In Uncategorized on 03/04/2021 at 13:18

I understand and agree that the documents in Tax Court cases are special, and deserve special handling. Pleadings, motions, evidence, all may contain Section 6103 taxpayer info, trade secrets, privileged matter. Without staff to redact such matter when petitioners and third-parties fail to do so, the hardlaboring Glasshouse clerks have to hide it all, and let FOIA sort it out. See my blogpost “Snow(den) Job?” 7/18/16.

We’re being promised that searchable orders and opinions issued from and after 5/1/86 will arise from Dawson’s Creek “soon.” Well, it’s been since December 28 last year, and crickets. I searched today for a stipulated decision in a case I blogged back in 2016. The docket entry was there, but the decision itself could not be viewed. Why? The opinion wasn’t sealed.

My blogging colleague Mr. Paul Streckfus and I were talking back in January about the failure to restore the old system, which provided infinitely better search capabilities.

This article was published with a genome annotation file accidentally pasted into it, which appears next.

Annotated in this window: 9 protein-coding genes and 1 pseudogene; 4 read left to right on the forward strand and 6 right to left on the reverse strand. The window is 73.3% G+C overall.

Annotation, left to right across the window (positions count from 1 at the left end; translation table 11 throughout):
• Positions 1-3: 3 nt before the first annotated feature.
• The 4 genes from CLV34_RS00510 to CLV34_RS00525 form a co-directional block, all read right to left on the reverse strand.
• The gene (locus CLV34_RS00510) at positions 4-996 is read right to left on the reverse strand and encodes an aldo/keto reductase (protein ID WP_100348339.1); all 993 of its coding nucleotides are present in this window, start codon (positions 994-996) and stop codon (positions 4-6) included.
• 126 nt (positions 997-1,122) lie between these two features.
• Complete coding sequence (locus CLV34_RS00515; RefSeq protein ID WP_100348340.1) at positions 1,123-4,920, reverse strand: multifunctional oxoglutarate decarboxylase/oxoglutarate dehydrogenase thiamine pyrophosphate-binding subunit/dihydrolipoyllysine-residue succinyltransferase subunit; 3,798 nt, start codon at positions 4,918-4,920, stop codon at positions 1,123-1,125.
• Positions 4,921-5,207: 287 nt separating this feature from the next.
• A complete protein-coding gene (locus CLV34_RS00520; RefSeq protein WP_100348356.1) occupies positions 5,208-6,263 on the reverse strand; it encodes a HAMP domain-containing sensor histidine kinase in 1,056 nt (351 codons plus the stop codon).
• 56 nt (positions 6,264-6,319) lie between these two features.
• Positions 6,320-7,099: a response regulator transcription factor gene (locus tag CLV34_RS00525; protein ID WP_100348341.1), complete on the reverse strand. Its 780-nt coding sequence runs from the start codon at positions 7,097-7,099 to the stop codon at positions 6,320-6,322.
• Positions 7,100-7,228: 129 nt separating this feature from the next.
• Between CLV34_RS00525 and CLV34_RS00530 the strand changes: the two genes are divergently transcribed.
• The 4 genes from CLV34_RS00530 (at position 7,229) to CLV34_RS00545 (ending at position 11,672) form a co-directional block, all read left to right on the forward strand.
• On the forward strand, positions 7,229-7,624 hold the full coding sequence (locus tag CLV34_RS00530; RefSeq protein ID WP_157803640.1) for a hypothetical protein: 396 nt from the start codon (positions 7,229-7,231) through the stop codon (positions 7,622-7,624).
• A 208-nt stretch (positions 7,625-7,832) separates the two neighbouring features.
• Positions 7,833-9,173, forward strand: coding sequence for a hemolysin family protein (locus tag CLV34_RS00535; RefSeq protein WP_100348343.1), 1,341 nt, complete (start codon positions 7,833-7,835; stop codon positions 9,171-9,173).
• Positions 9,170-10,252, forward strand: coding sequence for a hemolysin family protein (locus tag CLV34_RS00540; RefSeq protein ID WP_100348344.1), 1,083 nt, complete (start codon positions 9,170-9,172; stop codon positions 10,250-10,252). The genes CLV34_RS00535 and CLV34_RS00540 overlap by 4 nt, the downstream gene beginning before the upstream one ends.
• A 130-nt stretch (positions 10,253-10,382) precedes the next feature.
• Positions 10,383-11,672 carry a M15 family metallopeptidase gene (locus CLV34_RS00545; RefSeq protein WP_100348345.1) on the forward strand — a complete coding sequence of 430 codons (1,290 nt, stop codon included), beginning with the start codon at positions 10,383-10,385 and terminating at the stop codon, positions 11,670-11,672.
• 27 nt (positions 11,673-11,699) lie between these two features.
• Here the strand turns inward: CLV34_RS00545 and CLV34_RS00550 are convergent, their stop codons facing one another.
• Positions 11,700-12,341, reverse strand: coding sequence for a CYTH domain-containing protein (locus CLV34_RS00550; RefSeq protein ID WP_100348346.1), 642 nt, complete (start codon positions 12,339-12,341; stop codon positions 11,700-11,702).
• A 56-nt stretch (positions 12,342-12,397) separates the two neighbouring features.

I cut the Genius Baristas slack two months ago, recognizing the need to make the system immediately accessible to self-representeds and counsel to move cases forward. See my blogpost “I Am Third – Part Deux,” 1/26/21. So if I am a grumpy old man, as my colleague Peter Reilly, CPA, would put it, at least I am not claiming that Tax Court is senior hour at Trader Joe’s, and trying to jump the line.

But the time has come. It’s time to make orders and opinions on-line and available. That means listing all of them, not requiring the public to search individually. That means providing links that work to the texts of opinions and orders, so we journos and bloggers can link to the texts in our blogposts, and readers can see for themselves whether we got the story right, then and there, without having to go searching somewhere else.

That means making Section 7461 publicity, and the Taxpayer Bill of Rights Rule One, the right to be informed, realities, and not Pirates of the Caribbean “guidelines…aspirational goals,” on the one hand, and the Taxpayer Bill of Goods on the other.

And maybe we also need to see how DAWSON was conceived, designed, rolled out, who sat at the table during the process, and what it cost us taxpayers. I’ll come back to that.


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